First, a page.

Former deputy says more hands-on approach required

The Otago Daily Times continues its series of profiles of mayoral candidates. Fifteen people say they should be the next mayor of the various district and city councils in the wider Otago-Southland region.

To help voters make informed decisions in the 2019 elections, we ask candidates who they are, what they stand for and how they would handle the big issues facing their district. Today, Luisa Girao puts the questions to Invercargill City mayoral candidate Darren Ludlow.

Darren Ludlow.
Darren Ludlow.


Darren Ludlow

Age: 54
Occupation: Manager of Radio Southland and city councillor
Council experience: Six terms as councillor and five as deputy mayor
Describe yourself in three words: Fair, open and family.

Long-standing city councillor and former deputy mayor Darren Ludlow believes Invercargill needs a more ``hands-on'' mayor.

Mr Ludlow says it is time for someone who can take up the role full-time.

After years thinking about standing for the role and being the highest polling city councillor at the last four local body elections, he decided it was the right time to go for it.

Married for 18 years and the father of two boys, he says the only thing that could take him away from a council meeting was his family - which would always be his priority.

Why are you standing for mayor?

Because I think it is time for a change. Tim has been mayor since 1998 and the world has changed significantly since then. Tim has been a tremendous asset but times have changed and he hasn't always necessarily changed with them. And it is just about offering a different style of leadership that is more present.

What are the key challenges the council will face next year?

There is so much happening at the moment. You have the city block development, the museum and art gallery needing to redevelop, the rugby park that needs to have some work towards it, the water tower ... So these are big projects and costs a lot of money - and this is on the top of the normal thing that we have to do.

We need to pause and make sure that we are doing these big projects right, because we did not always do right in the past. Inside, council needs to look at how it behaves, because at the moment it is quite fractured.

There are some, unfortunately, unhealthy relationships and rescuing that is not going to be a quick or an easy fix for who will be in charge. But you have got to start setting a tone.

The region is facing a housing crisis. What could be done to alleviate the pressure?

This is a problem everywhere. What's council's role in it? Council can play a role in making sure that it is easier for houses to get built and easier to make social housing available, but that's all.

Social housing is a central government issue, not ours. It is not about throwing money in housing, it is about how can we help? There are spaces to build accommodation and we actually need to look at urban infill, looking to the sections available within the city, rather than building new ones out of it. That way we can make use of the existing infrastructure.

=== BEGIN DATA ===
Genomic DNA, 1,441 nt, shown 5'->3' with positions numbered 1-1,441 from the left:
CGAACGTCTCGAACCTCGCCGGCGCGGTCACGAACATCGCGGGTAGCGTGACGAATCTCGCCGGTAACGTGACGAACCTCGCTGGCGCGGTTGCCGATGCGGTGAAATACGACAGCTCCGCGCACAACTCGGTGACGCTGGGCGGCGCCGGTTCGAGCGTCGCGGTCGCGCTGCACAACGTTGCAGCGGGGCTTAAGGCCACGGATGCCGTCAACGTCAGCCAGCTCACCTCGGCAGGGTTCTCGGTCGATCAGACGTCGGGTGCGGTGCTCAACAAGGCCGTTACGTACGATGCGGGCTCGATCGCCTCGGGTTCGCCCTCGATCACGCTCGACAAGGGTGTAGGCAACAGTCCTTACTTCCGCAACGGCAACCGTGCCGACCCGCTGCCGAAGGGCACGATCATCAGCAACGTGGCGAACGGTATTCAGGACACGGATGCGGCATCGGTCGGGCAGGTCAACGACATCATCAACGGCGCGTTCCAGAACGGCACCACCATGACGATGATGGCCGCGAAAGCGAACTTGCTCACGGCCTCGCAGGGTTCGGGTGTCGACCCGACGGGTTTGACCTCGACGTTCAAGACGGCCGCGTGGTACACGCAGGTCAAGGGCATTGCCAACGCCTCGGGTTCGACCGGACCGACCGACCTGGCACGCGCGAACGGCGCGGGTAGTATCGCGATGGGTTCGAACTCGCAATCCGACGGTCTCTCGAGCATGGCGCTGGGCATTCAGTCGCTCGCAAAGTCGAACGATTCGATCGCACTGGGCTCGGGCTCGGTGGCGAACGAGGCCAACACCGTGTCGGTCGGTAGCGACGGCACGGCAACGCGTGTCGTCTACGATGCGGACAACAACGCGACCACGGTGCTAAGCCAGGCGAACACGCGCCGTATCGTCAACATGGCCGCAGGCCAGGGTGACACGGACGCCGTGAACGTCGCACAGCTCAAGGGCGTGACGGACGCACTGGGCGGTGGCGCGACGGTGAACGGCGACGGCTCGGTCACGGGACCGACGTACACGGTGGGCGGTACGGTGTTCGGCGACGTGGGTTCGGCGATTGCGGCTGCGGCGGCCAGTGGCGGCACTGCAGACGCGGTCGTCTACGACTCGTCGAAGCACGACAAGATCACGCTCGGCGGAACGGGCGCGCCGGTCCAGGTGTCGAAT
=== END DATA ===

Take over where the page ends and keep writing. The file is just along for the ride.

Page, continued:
What do you think the previous mayor has done right and what would you do differently?

Tim has helped us to develop a profile because he is an icon. That helped us get media attention and for a while this was quite useful. But sometimes the media he has attracted has not been positive. What we need now is someone who is actually there to do the job, not constantly away doing publicity.

When I was his deputy [mayor], I thought it was difficult to find time to have a meeting with him. I will be here more and more actively involved in things than Tim.

What is the one thing you would like to achieve by the end of your next term?

I want to see the city block development under way successfully and that a new museum is planned and the construction started. The same with the art gallery.

That people are happy in the main, but also that council works together. You don't want 13 people thinking the same, you need people having different points of view. But it is about how to disagree and, at the moment, when we disagree with each other it is not being done respectfully. We need to adjust the council behaviour.

Add a Comment





Our journalists are your neighbours

We are the South's eyes and ears in crucial council meetings, at court hearings, on the sidelines of sporting events and on the frontline of breaking news.

As our region faces uncharted waters in the wake of a global pandemic, Otago Daily Times continues to bring you local stories that matter.

We employ local journalists and photographers to tell your stories, as other outlets cut local coverage in favour of stories told out of Auckland, Wellington and Christchurch.

You can help us continue to bring you local news you can trust by becoming a supporter.

Become a Supporter